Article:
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    Clare Sestanovich on Keeping a Diary


    In “Different People,” your story in this week’s issue of the magazine, Gilly, who’s twelve years old, starts keeping a diary. She finds her life uneventful, so she makes up stories about conflict between her parents, who have a very peaceful relationship. Obviously, she does this because she has met the first problem that anyone who keeps a diary encounters: Who is the diary’s audience? Are you a diary keeper, and, if so, who is its audience?

    I’ve tried keeping a diary at various points in my life, because it seems like something writers are supposed to do, or at least are supposed to be able to do. But I really can’t! The expectation of immediacy is unbearable. Maybe it is for most people, to greater and lesser degrees, and the first step to successful diary-keeping is finding the form of mediation that works for you. When I was roughly Gilly’s age, my preferred form was affectation. The first page of a journal I kept as a thirteen-year-old reads, “I am completely and utterly exhausted however, for the sake of my grandchildren who, for whatever reason, may find some interest in these accounts, I will begin the fascinating (I hope?) tale of”—well, I’ll leave you in suspense.

    Seen most generously, affectation is an attempt at what we might call style. As a character in one of Elizabeth Bowen’s novels says about diarists, “Style is the thing that’s always a bit phony, and at the same time you cannot write without style. . . . a diary, after all, is written to please oneself—therefore it’s bound to be enormously written up.” (In other words, all that teen-age windup of mine wasn’t for my hypothetical grandchildren; it was for me.) “Different People” is interested in what Bowen describes as phoniness: Gilly takes dissembling style to the next level—outright deceit. This makes her diary sound like pure fraud, but I’m not sure it’s so straightforward. If style is something that “you cannot write without,” something fundamental and inextricable, might it also express your truest voice?

    As if in a malign fairy tale, Gilly basically conjures disaster. Her parents, who in fact avoid conflict to an extreme measure, eventually decide to separate. Obviously, in fiction and in life, it’s hard to blame a divorce on a child. But is there a way in which Gilly is the contested object over which her parents, Peter and Lisa, part ways?

    Your question about the audience of a diary has me wondering about the audience of a marriage. In both cases, what’s at stake is a manufactured narrative—made up of intensely private experiences yet profoundly shaped by public convention and perception. Much of this story is about the audience experience: Gilly is almost surely the closest observer of her parents’ relationship. But, as a result, the story is also about the experience of being observed. It’s not always pleasant, is it? There are certain things we can avoid seeing about ourselves until we see someone else see them. If Peter and Lisa seem, in their very different ways, to be vying for Gilly’s loyalty, perhaps they’re also responding to her scrutiny. After all, it’s the critic in the front row, scribbling away in a notebook, who reminds us what we might otherwise be able to forget: it’s all just a show.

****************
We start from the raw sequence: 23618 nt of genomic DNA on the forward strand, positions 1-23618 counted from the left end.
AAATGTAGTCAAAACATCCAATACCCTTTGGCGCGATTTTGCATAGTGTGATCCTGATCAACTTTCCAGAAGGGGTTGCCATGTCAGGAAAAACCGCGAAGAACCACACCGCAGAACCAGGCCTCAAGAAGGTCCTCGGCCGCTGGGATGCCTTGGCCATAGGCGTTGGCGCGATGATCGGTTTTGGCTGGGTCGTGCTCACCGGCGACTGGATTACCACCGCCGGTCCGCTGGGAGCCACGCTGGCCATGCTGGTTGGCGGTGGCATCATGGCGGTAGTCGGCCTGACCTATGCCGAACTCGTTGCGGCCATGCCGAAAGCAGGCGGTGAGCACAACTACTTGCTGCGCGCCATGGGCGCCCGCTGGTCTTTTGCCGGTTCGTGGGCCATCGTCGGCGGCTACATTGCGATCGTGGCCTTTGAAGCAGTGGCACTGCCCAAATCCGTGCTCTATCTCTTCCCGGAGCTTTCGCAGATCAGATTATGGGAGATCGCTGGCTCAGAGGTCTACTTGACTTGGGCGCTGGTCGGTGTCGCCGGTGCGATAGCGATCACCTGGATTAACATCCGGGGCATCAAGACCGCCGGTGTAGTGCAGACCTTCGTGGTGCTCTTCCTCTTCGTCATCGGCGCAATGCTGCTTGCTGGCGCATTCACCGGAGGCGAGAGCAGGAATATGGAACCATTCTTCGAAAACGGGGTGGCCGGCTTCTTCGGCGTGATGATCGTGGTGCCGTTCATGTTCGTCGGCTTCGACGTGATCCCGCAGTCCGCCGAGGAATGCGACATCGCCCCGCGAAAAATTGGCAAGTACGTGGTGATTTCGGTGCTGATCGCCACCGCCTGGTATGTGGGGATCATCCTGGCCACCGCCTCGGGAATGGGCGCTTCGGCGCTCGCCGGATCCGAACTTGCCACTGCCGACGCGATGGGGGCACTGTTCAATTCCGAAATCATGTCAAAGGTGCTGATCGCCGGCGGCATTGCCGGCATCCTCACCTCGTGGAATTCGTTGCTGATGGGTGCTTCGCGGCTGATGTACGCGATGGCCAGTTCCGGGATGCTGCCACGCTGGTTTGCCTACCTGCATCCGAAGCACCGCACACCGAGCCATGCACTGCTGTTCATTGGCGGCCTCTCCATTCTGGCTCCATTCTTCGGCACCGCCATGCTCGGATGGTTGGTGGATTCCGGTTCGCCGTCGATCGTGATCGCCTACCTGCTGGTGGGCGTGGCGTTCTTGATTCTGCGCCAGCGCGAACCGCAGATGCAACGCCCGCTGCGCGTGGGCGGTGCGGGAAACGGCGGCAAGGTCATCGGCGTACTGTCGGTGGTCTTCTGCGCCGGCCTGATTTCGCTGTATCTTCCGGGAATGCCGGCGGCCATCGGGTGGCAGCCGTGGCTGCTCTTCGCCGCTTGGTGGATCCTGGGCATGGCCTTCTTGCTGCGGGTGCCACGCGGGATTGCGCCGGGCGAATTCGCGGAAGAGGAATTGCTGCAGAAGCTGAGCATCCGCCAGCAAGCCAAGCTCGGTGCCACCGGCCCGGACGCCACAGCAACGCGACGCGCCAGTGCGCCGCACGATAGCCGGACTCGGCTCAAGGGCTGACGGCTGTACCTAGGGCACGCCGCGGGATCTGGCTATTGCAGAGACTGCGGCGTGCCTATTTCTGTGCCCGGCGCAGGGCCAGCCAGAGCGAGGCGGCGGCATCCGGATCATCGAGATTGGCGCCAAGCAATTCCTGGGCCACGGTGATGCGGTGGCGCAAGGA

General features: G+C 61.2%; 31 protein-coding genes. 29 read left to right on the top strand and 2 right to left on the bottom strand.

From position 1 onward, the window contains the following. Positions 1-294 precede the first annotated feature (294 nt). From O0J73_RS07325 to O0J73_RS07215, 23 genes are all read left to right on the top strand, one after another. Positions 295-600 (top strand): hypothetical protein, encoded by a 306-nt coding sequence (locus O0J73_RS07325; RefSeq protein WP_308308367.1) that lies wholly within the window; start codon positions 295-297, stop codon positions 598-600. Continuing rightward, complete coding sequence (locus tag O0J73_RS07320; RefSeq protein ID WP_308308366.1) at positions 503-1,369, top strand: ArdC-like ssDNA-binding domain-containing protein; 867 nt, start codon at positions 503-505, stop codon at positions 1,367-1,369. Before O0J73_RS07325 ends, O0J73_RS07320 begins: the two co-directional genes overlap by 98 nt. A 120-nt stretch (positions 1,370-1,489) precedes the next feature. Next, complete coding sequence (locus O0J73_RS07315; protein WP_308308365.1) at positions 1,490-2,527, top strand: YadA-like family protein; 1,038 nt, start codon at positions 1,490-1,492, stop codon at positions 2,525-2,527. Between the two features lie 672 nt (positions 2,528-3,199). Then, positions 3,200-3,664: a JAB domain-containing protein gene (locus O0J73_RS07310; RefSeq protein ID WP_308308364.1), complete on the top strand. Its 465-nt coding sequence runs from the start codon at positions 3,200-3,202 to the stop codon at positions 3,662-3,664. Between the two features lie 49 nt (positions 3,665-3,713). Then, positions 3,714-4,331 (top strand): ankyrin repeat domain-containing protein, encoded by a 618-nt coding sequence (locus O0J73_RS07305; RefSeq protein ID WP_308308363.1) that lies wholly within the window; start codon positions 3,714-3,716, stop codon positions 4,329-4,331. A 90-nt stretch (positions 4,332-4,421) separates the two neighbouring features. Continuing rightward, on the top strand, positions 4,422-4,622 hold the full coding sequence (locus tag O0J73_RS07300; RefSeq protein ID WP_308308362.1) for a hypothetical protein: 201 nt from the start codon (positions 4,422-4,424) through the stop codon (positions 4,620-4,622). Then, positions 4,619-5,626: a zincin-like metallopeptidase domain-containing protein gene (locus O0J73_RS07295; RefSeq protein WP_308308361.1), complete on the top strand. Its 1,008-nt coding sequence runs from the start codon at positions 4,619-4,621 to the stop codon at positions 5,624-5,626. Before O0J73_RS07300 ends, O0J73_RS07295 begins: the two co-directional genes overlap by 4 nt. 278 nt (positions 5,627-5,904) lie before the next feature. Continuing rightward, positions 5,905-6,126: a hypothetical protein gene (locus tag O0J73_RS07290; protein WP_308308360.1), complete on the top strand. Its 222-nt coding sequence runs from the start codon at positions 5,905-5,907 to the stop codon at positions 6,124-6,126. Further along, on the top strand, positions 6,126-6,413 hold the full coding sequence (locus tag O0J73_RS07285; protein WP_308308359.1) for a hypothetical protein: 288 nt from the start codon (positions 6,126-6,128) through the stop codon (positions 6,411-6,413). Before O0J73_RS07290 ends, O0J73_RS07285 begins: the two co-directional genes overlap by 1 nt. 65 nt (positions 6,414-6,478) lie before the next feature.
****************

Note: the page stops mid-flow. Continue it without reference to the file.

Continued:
After the divorce, the narrator tells us that Lisa changes—becomes a different person—while Peter stays the same. Gilly seems to seek stability, but she finds herself more drawn to Lisa’s evolution, and in particular to a man she thinks might be courting her mother. What, beyond danger, attracts Gilly here?

    One of the classics, I think: the unknown! According to Gilly, among the greatest “injustices of being a child” is that her parents have known her for her entire life but she has witnessed only a fraction of theirs. Unjust, destabilizing, but—pretty intriguing! If we’re all both attracted and repelled by what we don’t (and can’t) know about other people, maybe it’s because of the way this mirrors what we don’t and can’t know about ourselves.

    Writing about children and teen-agers from their vantage is full of hazards. Which are you most wary of? Do you find yourself writing defensively when adopting the perspective of a young person?

    An early version of this story featured Gilly the grownup, too. That didn’t work at all, in part because it turned Gilly the kid into a kind of prequel, and the story itself into a game of connect the dots: How did this girl become that woman? This is an interesting question, but it can be kind of annoying when adults ask it. Now that you mention it, I wonder if it’s a defensive question. It makes a kid pure potential—someone who’s going to become someone else. It lets us get lost in the puzzle of deconstructing identity, reverse-engineering destiny . . . the kind of stuff that Gilly’s mom, a philosopher with a fondness for the abstruse, could talk about for days. But what does potential feel like? Does it feel good—to wonder who you’re going to become, and how, and why? If suggesting that these questions are at the heart of this story makes Gilly sound precocious—another unfortunate fate of many children in fiction—well, she is and she isn’t. In the end, her predicament strikes me as an ageless one: she doesn’t have any of the answers. ♦

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